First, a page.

This is the fundamental impulse of all educational doctrine. We must not receive this art of education as a theory, we must not take it as something we can learn. We should receive it as something with which we can unite ourselves, the advent of which we welcome, something which comes to us not as dead concepts but as a living spirit to whom we offer our services because we must do so, if men are to experience progress in their evolution. This means to bring knowledge to life again, it means to call forth in full consciousness what once was there in man's unconscious.

My dear friends, in olden times when an atavistic clairvoyance was still natural to human beings, there were Mystery centers. In these Mystery centers, which were at the same time church, school, and center of art, the pupils sought also for knowledge, though more of a soul nature, in their development. Many things could be found in such centers—but libraries did not exist. Do not misunderstand me—no library in our own sense. Something existed akin to our library, that is to say, things were written down; but everything that was written down was read with the purpose of working upon the soul. Nowadays a great deal of what constitutes a library is only there to be stored up, not to be read. The bulk is used only when a thesis must be written because there such things are discussed. But people would prefer entirely to eliminate livingness. What is supposed to come into these theses must be quite mechanical. The aim is for the human being to enter into them as little as possible. Man's participation in spirituality has been wrested from him.

Spirituality, but now in full consciousness, must become living again, that we do not merely experience what can be perceived by the senses but experience once more what can be perceived by the spirit. The age of Michael must begin. In fact everything that has fallen to man's lot since the fifteenth century has come to him from outside. In the age of Michael the human being will have to find his own relation to the spiritual world. And learning, knowledge, will acquire a quite different kind of value.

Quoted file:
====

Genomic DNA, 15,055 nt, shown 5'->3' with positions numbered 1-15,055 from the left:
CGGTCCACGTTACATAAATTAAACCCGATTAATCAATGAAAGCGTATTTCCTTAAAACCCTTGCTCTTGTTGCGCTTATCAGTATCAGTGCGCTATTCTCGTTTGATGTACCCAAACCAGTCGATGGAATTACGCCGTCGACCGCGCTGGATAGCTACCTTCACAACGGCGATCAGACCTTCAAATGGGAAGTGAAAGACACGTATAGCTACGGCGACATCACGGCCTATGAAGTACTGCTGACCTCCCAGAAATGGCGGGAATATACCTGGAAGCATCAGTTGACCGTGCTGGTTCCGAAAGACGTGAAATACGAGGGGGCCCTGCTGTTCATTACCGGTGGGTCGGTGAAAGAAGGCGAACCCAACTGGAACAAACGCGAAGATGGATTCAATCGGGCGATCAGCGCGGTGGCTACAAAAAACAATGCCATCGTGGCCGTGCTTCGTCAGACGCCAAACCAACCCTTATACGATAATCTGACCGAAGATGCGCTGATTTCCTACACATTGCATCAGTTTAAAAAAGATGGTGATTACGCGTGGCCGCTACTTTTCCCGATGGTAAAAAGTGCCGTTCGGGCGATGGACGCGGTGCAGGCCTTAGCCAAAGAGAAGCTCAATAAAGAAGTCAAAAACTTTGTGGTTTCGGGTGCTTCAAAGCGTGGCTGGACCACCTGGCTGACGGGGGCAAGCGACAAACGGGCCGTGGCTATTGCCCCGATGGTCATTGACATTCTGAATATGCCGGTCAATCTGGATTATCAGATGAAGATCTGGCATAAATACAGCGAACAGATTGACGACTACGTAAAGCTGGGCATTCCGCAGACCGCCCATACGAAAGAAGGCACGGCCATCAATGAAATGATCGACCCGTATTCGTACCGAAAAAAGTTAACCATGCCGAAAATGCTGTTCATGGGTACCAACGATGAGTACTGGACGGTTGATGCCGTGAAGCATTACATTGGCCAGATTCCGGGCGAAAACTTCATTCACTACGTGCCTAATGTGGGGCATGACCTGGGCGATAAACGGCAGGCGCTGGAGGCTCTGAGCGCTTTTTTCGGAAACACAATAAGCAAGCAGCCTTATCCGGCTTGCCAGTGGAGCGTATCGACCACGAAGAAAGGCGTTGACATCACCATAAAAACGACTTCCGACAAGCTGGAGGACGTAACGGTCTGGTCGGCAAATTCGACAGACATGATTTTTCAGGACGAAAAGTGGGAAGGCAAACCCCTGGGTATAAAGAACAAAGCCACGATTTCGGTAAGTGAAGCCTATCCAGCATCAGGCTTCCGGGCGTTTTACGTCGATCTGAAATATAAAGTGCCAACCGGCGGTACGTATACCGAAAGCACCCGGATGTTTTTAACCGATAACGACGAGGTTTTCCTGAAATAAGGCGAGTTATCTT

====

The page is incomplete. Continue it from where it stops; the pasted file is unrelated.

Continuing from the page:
Now in the ancient Mysteries what was in the libraries was more of the nature of monuments upon which was inscribed what was intended to pass into man's memory. These libraries contained what cannot be compared in any way with our books. For all leaders in the Mysteries directed their pupils to another kind of reading. They said: Yes, there is a library—but they did not call it so—and this library is out there in the human beings walking about. Learn to read them! Learn to read the mysteries that are inscribed in every man. We must return to this. Only we must come to it, as it were, from another side so that as teachers we know: All accumulation of learning, of knowledge, is worthless. As such it is dead and gets its life only from the dragon. We should have the feeling that in wishing “to know,” knowledge cannot be stored up here or there, for then it would at once fall apart. In literature, what is Spirit can only be touched upon lightly.